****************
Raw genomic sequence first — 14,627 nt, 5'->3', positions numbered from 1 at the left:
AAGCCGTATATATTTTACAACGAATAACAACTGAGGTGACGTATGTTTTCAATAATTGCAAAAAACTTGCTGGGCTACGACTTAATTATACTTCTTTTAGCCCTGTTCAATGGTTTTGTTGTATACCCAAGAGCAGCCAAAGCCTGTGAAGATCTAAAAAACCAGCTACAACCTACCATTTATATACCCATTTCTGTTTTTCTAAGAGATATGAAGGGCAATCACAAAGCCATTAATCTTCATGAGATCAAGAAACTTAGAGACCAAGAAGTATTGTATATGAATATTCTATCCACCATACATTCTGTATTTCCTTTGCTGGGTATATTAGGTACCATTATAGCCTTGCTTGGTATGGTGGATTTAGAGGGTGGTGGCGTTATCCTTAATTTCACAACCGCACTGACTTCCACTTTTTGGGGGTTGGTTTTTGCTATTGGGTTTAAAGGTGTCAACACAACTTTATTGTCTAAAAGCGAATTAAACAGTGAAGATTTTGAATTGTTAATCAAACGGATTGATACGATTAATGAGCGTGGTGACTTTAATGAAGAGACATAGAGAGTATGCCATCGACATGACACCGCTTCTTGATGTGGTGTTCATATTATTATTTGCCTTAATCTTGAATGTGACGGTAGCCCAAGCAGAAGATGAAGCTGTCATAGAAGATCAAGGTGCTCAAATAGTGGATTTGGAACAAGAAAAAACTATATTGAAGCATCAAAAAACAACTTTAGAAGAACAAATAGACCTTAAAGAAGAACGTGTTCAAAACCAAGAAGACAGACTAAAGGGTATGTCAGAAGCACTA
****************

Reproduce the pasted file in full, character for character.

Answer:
Raw genomic sequence first — 14,627 nt, 5'->3', positions numbered from 1 at the left:
AAGCCGTATATATTTTACAACGAATAACAACTGAGGTGACGTATGTTTTCAATAATTGCAAAAAACTTGCTGGGCTACGACTTAATTATACTTCTTTTAGCCCTGTTCAATGGTTTTGTTGTATACCCAAGAGCAGCCAAAGCCTGTGAAGATCTAAAAAACCAGCTACAACCTACCATTTATATACCCATTTCTGTTTTTCTAAGAGATATGAAGGGCAATCACAAAGCCATTAATCTTCATGAGATCAAGAAACTTAGAGACCAAGAAGTATTGTATATGAATATTCTATCCACCATACATTCTGTATTTCCTTTGCTGGGTATATTAGGTACCATTATAGCCTTGCTTGGTATGGTGGATTTAGAGGGTGGTGGCGTTATCCTTAATTTCACAACCGCACTGACTTCCACTTTTTGGGGGTTGGTTTTTGCTATTGGGTTTAAAGGTGTCAACACAACTTTATTGTCTAAAAGCGAATTAAACAGTGAAGATTTTGAATTGTTAATCAAACGGATTGATACGATTAATGAGCGTGGTGACTTTAATGAAGAGACATAGAGAGTATGCCATCGACATGACACCGCTTCTTGATGTGGTGTTCATATTATTATTTGCCTTAATCTTGAATGTGACGGTAGCCCAAGCAGAAGATGAAGCTGTCATAGAAGATCAAGGTGCTCAAATAGTGGATTTGGAACAAGAAAAAACTATATTGAAGCATCAAAAAACAACTTTAGAAGAACAAATAGACCTTAAAGAAGAACGTGTTCAAAACCAAGAAGACAGACTAAAGGGTATGTCAGAAGCACTA